LENOX — In the vivid opening scene of Shakespeare & Company’s “The Tempest,’’ when Olympia Dukakis’s Prospera demonstrates the full scope of her might by conjuring a storm that delivers her enemies into her hands, Dukakis wears an expression not of vengeful wrath but of sorrow and dismay.
Even as Prospera wields her magical powers, she seems ready to surrender them — or at least resigned to their loss. Or perhaps she is troubled by the capacity for destruction that goes hand in hand with her command of the dark arts. In any case, although it will not be until much later in the play that Prospera proclaims, “Our revels now are ended,’’ it already appears that, for this exiled duchess turned island sorceress, the party’s over.
Director Tony Simotes, working with his onetime teacher, Dukakis, sustains a mournful undertone and a sense of loss in “The Tempest,’’ often seen as Shakespeare’s farewell to the stage, in which Prospero (renamed Prospera for this production) serves as a kind of stand-in for the playwright. The elegiac aura enveloping the performance by the 81-year-old Dukakis underscores the sense of “The Tempest’’ as a long leavetaking and a meditation on the solitary burden of power.
Scott Killian’s lyrical music and sound effects help create a dreamlike, otherworldly atmosphere, which Simotes punctuates with episodes of broad physical comedy, a knack for which he also demonstrated last summer in “As You Like It.’’
For reasons that are never made clear, Simotes has set his “Tempest’’ in 1939. No meaningful connections to either the turmoil or the tyrants of World War II are developed. More effective is the director’s exploration of gender and power, communicated most forcefully in a confrontation between the female forces of the enchanted island and the male forces of civilization. In a visually arresting tableau, Dukakis’s Prospera, attired in a flowing black dress, stands on a catwalk above the stage of the Tina Packer Playhouse, observing and controlling, while Ariel (the excellent Kristin Wold) and several other female island spirits cow a group of men, forcing them to positions of submissive prostration.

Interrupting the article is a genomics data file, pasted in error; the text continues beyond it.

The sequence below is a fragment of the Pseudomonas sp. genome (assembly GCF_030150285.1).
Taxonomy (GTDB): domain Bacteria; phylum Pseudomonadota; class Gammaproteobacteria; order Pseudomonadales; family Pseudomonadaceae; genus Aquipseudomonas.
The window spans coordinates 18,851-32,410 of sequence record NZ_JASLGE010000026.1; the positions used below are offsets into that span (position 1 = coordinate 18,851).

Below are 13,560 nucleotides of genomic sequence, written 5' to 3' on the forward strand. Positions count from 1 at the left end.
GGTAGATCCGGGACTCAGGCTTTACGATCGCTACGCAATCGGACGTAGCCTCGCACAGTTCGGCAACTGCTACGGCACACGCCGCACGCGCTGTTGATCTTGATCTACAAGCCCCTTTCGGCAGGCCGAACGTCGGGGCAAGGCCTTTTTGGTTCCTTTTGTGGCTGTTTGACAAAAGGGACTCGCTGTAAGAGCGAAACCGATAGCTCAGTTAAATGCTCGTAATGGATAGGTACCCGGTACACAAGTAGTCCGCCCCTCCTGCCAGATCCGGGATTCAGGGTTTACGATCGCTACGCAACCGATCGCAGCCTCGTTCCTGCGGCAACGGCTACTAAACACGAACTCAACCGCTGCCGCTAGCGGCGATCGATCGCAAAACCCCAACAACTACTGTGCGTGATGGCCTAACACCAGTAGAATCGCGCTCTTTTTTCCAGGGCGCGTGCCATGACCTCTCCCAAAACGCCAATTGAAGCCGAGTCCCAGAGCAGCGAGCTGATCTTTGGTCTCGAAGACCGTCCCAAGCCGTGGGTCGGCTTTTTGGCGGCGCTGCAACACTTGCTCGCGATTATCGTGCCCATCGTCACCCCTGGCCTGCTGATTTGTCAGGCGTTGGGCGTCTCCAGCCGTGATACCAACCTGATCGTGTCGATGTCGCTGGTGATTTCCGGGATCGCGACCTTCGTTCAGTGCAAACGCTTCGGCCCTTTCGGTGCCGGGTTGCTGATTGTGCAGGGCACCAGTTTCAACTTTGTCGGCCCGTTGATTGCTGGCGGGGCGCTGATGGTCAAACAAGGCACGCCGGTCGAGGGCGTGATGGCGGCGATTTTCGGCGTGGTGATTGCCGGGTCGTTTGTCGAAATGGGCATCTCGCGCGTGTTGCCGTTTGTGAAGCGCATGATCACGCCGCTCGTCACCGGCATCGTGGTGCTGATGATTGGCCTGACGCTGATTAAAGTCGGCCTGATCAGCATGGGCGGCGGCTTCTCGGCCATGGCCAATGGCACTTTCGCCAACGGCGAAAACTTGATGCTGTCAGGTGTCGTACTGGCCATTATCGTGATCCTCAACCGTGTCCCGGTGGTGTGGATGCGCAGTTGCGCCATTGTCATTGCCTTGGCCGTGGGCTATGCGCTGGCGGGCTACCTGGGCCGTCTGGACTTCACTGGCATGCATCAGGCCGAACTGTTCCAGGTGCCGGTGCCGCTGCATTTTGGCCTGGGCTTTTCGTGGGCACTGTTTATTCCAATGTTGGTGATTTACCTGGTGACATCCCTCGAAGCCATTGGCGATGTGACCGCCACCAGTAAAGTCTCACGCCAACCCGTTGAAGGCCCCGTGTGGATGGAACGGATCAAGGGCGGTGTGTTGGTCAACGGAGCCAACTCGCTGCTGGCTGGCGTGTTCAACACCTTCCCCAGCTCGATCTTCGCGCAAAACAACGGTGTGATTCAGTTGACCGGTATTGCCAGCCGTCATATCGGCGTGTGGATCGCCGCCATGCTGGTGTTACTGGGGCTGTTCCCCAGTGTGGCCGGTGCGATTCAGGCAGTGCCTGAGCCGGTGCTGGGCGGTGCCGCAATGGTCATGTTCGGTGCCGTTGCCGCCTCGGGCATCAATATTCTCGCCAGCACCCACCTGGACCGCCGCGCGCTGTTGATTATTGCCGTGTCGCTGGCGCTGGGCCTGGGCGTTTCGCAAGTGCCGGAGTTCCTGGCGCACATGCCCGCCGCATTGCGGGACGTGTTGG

The men delivered to the island by the storm include Prospera’s own treacherous brother, Antonio (James Read), who, 12 years earlier, had usurped Prospera’s position as the ruler of Milan and established an alliance with Alonso, the king of Naples (Thomas L. Rindge). The duo conspired to set Prospera adrift at sea with her young daughter, Miranda. But mother and child managed to survive and eventually washed up on an island in the Mediterranean.
Now, having used her magical powers to create a storm that wrecked the ship on which Antonio, Alonso, et al. were traveling, forcing them to shore, Prospera has to decide whether to wreak vengeance on them or find it in her heart to forgive them. (Those washed ashore also include Gonzalo, a good-hearted adviser to the king, well played by Apollo Dukakis, Olympia’s brother.)
The choice is complicated by the fact that Miranda (Merritt Janson) has fallen madly in love with the king’s son, Ferdinand (Ryan Winkles). Janson, so wonderful as Rosalind in “As You Like It,’’ is very nearly as good in “The Tempest,’’ bringing an amusing edge of sexual avidity to a young maiden who is getting her first gander at a man and very much liking what she sees. (Brave new world, indeed.)
But most of the comic relief comes from Rocco Sisto, who delivers a bolt of rambunctious energy as the rebellious, loincloth-clad servant Caliban. Ghostly pale, with chains and fishing net around his neck, Sisto’s Caliban tries to enlist the king’s drunken jester, Trinculo (Timothy Douglas) and his equally inebriated butler, Stephano (a very good Jonathan Epstein), in a plot to depose Prospera and claim dominion over the island.
The woman they seek to overthrow could tell them that that kind of power is a mixed blessing. By the end, Dukakis’s Prospera has come down decisively on one side of the vengeance-or-forgiveness dilemma, and she seems finally at peace, the storm within quieted at last.